Once again, the trick is to perceive things from the perspective of Hashem running the world, not through our flesh and blood eyes that not only see things very superficially, but can give us the wrong viewpoint altogether.
This is why Esther and Mordechai called the holiday Purim, lots. The name captures the essence of Purim’s message. For Haman and his ilk, everything is chance; it’s the luck of the draw, whatever happens, happens; it, is what it is, and they have to deal with it. But, in that framework, it could go either way.
A Jew also has a lottery, one guided by Hashem. In the Purim story, we clearly see how Hashem turned Haman’s lottery into a success for the Jewish people. Indeed, every step that Haman took to destroy us, Hashem turned into a success for us.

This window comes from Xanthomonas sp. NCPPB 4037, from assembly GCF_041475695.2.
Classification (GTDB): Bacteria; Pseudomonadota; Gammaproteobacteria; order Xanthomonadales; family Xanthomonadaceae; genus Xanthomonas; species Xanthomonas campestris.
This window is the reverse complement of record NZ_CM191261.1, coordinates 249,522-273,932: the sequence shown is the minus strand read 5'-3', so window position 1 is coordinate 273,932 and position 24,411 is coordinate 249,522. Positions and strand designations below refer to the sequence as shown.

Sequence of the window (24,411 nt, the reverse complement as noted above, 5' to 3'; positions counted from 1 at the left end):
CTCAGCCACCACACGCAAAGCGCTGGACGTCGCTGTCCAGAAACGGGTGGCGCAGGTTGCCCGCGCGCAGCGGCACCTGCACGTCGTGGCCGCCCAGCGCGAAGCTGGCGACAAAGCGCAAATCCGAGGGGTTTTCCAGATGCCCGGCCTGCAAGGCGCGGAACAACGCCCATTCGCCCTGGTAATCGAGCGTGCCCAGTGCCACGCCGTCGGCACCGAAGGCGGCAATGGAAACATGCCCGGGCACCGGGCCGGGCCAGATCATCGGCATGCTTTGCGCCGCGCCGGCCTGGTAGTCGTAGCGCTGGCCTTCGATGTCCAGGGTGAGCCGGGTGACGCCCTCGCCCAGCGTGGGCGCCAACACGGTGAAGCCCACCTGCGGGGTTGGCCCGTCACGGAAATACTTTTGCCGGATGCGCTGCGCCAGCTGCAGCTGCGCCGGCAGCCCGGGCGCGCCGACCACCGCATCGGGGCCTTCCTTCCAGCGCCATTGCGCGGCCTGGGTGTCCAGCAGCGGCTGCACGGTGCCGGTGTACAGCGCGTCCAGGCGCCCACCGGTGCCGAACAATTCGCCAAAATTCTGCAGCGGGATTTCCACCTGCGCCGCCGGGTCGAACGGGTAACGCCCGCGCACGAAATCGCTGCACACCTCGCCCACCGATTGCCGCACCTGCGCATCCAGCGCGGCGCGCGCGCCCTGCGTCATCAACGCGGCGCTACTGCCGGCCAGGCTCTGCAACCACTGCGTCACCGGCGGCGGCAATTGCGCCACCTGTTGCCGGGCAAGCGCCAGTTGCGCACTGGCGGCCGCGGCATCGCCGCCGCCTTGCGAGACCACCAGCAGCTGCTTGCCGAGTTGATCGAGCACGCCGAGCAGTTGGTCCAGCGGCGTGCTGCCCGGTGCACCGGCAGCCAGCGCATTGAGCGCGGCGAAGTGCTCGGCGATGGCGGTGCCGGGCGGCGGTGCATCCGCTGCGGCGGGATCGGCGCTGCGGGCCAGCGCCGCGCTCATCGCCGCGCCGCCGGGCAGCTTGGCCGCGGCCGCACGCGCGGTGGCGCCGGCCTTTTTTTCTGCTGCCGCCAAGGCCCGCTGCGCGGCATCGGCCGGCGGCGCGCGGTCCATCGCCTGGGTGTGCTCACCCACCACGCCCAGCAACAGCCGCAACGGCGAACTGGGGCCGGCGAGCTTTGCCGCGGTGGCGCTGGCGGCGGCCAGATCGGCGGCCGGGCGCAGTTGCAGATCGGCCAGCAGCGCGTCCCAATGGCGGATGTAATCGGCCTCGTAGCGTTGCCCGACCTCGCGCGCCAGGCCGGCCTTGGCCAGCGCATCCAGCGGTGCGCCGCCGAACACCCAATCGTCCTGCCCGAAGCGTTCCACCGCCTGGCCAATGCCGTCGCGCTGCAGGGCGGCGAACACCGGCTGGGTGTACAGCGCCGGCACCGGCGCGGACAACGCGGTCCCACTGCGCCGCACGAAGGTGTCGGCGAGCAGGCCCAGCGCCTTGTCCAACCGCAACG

- The king’s advisor, Memuchan, who the midrash identifies as Haman, gave the advice to kill Vashti – This allowed Esther to become the queen.
- Haman planned to kill the Jews on the 13th of Adar – The Jews killed their enemies on this day.
- Haman came to the king to have Mordechai killed – He had to parade Mordechai around calling out his praises.
- Haman prepared the gallows for Mordechai – He was hanged on it himself.
Hashem turned Haman’s ill-intentioned פור pur, into our festive holiday of Purim!